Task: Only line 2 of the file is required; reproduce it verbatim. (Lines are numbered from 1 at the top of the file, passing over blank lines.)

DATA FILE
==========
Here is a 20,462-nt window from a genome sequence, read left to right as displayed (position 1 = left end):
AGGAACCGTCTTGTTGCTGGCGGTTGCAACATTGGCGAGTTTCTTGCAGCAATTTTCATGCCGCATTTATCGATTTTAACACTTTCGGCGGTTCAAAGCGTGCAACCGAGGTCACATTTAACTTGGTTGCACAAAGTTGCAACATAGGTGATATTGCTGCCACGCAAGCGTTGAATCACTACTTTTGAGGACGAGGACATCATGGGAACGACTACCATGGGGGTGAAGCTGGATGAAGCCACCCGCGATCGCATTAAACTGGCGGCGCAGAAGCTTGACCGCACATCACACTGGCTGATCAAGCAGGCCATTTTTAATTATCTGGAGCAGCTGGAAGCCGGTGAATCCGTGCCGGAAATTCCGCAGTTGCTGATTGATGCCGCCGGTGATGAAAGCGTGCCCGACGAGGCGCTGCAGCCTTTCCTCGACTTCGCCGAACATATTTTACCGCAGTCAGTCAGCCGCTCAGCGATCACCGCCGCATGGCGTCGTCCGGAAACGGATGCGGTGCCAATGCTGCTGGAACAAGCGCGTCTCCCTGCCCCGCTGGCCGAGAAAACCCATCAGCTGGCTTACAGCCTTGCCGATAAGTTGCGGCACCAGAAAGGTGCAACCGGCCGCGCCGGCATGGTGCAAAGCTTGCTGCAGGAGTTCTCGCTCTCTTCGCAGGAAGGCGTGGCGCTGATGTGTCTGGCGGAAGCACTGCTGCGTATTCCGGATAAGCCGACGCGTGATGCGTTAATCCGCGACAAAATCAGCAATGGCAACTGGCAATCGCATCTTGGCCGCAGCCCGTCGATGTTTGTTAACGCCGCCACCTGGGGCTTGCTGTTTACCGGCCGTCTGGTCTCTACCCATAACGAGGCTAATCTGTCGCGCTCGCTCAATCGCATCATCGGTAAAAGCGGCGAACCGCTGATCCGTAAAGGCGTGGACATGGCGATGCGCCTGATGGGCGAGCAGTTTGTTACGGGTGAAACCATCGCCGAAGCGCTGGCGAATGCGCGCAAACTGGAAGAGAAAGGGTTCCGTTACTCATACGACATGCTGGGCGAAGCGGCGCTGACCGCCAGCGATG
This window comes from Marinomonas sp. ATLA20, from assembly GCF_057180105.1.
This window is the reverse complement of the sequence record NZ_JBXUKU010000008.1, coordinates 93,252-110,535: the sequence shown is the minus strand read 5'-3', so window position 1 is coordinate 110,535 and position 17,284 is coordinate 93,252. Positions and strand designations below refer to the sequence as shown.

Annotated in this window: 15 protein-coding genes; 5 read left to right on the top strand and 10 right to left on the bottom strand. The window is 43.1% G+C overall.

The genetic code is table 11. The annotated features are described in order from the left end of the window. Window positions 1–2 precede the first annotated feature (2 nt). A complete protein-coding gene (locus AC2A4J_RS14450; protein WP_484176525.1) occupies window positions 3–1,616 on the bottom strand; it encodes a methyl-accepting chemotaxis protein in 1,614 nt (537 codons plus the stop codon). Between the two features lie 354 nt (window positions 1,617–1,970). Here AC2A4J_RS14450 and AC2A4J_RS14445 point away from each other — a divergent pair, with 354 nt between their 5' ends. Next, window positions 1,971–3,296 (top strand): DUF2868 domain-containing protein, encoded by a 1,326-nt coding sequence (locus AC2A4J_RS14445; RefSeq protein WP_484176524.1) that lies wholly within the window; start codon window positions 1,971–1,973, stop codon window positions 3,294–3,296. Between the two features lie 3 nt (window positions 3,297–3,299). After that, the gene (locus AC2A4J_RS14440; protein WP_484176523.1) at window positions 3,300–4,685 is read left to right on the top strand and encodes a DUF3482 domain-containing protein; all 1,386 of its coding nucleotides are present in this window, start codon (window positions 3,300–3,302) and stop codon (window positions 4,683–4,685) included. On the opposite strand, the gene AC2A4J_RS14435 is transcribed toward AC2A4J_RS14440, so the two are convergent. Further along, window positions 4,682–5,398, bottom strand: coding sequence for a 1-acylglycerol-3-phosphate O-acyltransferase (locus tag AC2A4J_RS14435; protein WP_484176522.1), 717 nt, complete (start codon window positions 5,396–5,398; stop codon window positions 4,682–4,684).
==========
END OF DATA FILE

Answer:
AGGAACCGTCTTGTTGCTGGCGGTTGCAACATTGGCGAGTTTCTTGCAGCAATTTTCATGCCGCATTTATCGATTTTAACACTTTCGGCGGTTCAAAGCGTGCAACCGAGGTCACATTTAACTTGGTTGCACAAAGTTGCAACATAGGTGATATTGCTGCCACGCAAGCGTTGAATCACTACTTTTGAGGACGAGGACATCATGGGAACGACTACCATGGGGGTGAAGCTGGATGAAGCCACCCGCGATCGCATTAAACTGGCGGCGCAGAAGCTTGACCGCACATCACACTGGCTGATCAAGCAGGCCATTTTTAATTATCTGGAGCAGCTGGAAGCCGGTGAATCCGTGCCGGAAATTCCGCAGTTGCTGATTGATGCCGCCGGTGATGAAAGCGTGCCCGACGAGGCGCTGCAGCCTTTCCTCGACTTCGCCGAACATATTTTACCGCAGTCAGTCAGCCGCTCAGCGATCACCGCCGCATGGCGTCGTCCGGAAACGGATGCGGTGCCAATGCTGCTGGAACAAGCGCGTCTCCCTGCCCCGCTGGCCGAGAAAACCCATCAGCTGGCTTACAGCCTTGCCGATAAGTTGCGGCACCAGAAAGGTGCAACCGGCCGCGCCGGCATGGTGCAAAGCTTGCTGCAGGAGTTCTCGCTCTCTTCGCAGGAAGGCGTGGCGCTGATGTGTCTGGCGGAAGCACTGCTGCGTATTCCGGATAAGCCGACGCGTGATGCGTTAATCCGCGACAAAATCAGCAATGGCAACTGGCAATCGCATCTTGGCCGCAGCCCGTCGATGTTTGTTAACGCCGCCACCTGGGGCTTGCTGTTTACCGGCCGTCTGGTCTCTACCCATAACGAGGCTAATCTGTCGCGCTCGCTCAATCGCATCATCGGTAAAAGCGGCGAACCGCTGATCCGTAAAGGCGTGGACATGGCGATGCGCCTGATGGGCGAGCAGTTTGTTACGGGTGAAACCATCGCCGAAGCGCTGGCGAATGCGCGCAAACTGGAAGAGAAAGGGTTCCGTTACTCATACGACATGCTGGGCGAAGCGGCGCTGACCGCCAGCGATG